Priesthood never on chaplain’s radar screen
Atlanta chaplain Fr. Peter Rau says entering the priesthood was a natural fit . . .
Fr. Peter Rau
Born in the New York City area, Fr. Peter Rau relocated to Atlanta when he was a mere 17 months old. Currently pastor of St. Peter Chanel Catholic Church in Roswell, Ga., Fr. Rau calls his fourth pastoral assignment “a very exciting time.” A fan of scriptural rosary and Eucharistic adoration, the priest loves being a part of his parishioners’ lives and the lives of Atlanta’s budding Legatus chapter, which is quickly growing toward its chartering.
Tell us about your call to the priesthood.
I always tell people my call was a direct invitation from Monsignor P.J. O’Connor, the well-known vocations director here in the Atlanta archdiocese.
One day in the seventh grade he asked me if I ever thought about becoming a priest. And I distinctly remember saying to him, “That’s the craziest thing you could ever do with your life.” Well, I’m embarrassed about that now. But it was always something I kept in the back of my mind. After college I entered the seminary and one year became two, which became three, and it was a natural fit.
How did you become acquainted with Legatus?
I’d known about Legatus, but when I became pastor of my current parish, which has a lot of professionals as parishioners, two members of the Legatus chapter in Atlanta approached me about becoming their chaplain. I accepted because I thought it was something very important to help professionals advance the Gospel in their own professions.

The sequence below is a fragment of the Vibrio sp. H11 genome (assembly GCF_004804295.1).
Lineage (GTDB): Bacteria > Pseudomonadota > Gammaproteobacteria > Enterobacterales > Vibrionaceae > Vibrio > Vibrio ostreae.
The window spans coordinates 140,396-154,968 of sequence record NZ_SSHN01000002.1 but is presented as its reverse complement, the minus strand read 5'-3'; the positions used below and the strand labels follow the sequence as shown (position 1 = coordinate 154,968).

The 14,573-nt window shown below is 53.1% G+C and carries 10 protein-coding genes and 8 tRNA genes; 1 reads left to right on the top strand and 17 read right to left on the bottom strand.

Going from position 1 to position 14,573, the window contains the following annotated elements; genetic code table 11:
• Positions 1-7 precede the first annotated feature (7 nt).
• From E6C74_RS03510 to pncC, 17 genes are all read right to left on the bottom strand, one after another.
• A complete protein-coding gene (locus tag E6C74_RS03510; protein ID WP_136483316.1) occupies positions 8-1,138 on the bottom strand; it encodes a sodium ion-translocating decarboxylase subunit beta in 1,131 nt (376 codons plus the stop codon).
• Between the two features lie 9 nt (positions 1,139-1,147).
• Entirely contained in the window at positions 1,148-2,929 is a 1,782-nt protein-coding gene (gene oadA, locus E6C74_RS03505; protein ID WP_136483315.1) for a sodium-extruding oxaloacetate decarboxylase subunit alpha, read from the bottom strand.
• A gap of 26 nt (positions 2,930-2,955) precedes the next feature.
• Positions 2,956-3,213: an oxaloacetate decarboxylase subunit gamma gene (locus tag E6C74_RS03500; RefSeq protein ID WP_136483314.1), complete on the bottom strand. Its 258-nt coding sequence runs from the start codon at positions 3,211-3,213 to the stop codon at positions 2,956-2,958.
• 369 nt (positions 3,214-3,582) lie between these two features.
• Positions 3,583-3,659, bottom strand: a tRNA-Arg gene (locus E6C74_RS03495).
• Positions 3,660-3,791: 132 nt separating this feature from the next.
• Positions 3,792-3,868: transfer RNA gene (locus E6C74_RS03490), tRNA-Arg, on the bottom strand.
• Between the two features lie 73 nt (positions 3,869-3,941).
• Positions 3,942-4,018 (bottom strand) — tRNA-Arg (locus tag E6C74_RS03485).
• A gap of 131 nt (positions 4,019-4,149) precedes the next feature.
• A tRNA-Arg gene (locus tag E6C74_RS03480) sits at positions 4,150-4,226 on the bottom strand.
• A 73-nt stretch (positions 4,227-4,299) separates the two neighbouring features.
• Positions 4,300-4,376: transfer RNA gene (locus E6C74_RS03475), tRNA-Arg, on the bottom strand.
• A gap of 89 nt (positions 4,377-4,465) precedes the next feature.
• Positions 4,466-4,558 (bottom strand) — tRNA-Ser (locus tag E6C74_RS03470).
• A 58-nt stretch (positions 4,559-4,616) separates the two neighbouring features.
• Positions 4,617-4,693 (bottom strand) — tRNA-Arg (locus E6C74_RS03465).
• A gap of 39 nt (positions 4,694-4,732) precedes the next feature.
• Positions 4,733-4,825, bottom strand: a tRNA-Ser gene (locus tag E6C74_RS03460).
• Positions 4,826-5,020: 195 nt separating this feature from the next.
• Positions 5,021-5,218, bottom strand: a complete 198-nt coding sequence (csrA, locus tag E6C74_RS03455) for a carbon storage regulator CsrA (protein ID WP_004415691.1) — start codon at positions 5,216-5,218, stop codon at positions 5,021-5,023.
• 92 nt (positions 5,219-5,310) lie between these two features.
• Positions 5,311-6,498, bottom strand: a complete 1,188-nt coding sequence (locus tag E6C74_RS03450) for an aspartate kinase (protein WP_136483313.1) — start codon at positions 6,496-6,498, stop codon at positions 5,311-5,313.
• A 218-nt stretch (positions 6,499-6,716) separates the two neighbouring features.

What impact has Legatus had on the Atlanta archdiocese?
I find encouraging the very fact that Catholic men and women are drawn to Legatus to be examples of the Gospel in the world. They’re following Jesus’ model of servant leadership, and they’re very active at the grassroots level at their parishes.
I’d like to see Legatus have more of a presence in Atlanta, that people become more aware of its presence. Right now the chapter numbers about 30, all married couples. Reaching out to those who aren’t married would be a good thing.
How do you approach your role as chaplain?
Right now simply getting to meet members and spreading the word about Legatus in my area. I’m the dean in my area of the archdiocese. Basically I oversee a cluster of parishes, so I’m getting the word out about Legatus. And I am there to address the chapter’s spiritual needs, too — hearing confessions, saying Mass, helping them hear Jesus and helping to make the teachings of the Church real within and beyond the workplace.
Are there any lessons you’ve learned as a priest that are especially apt for business leaders?
As a priest, I always say compassion and understanding are very important. And for members of Legatus, I think it’s important to help them keep foremost in their minds Whom it is they serve and to Whom they belong. It’s a great family we belong to. Helping them understand that on a deeper level is a duty I take seriously.
Are there are any devotions you recommend to Legates?
A good scriptural rosary. Blessed Pope John Paul II offered one. It’s a meditative recitation of the rosary, not just rattling off the mysteries. John Paul offered reflections on the mysteries, really getting into them and how they’re to be lived out.
I’m also a big proponent of spending quiet time in reflection before the Blessed Sacrament. It’s especially important in the rush of today’s world to have that quiet space. I’m so happy to have perpetual Eucharistic adoration in my parish and have people come at all hours to give the Lord that time they set aside.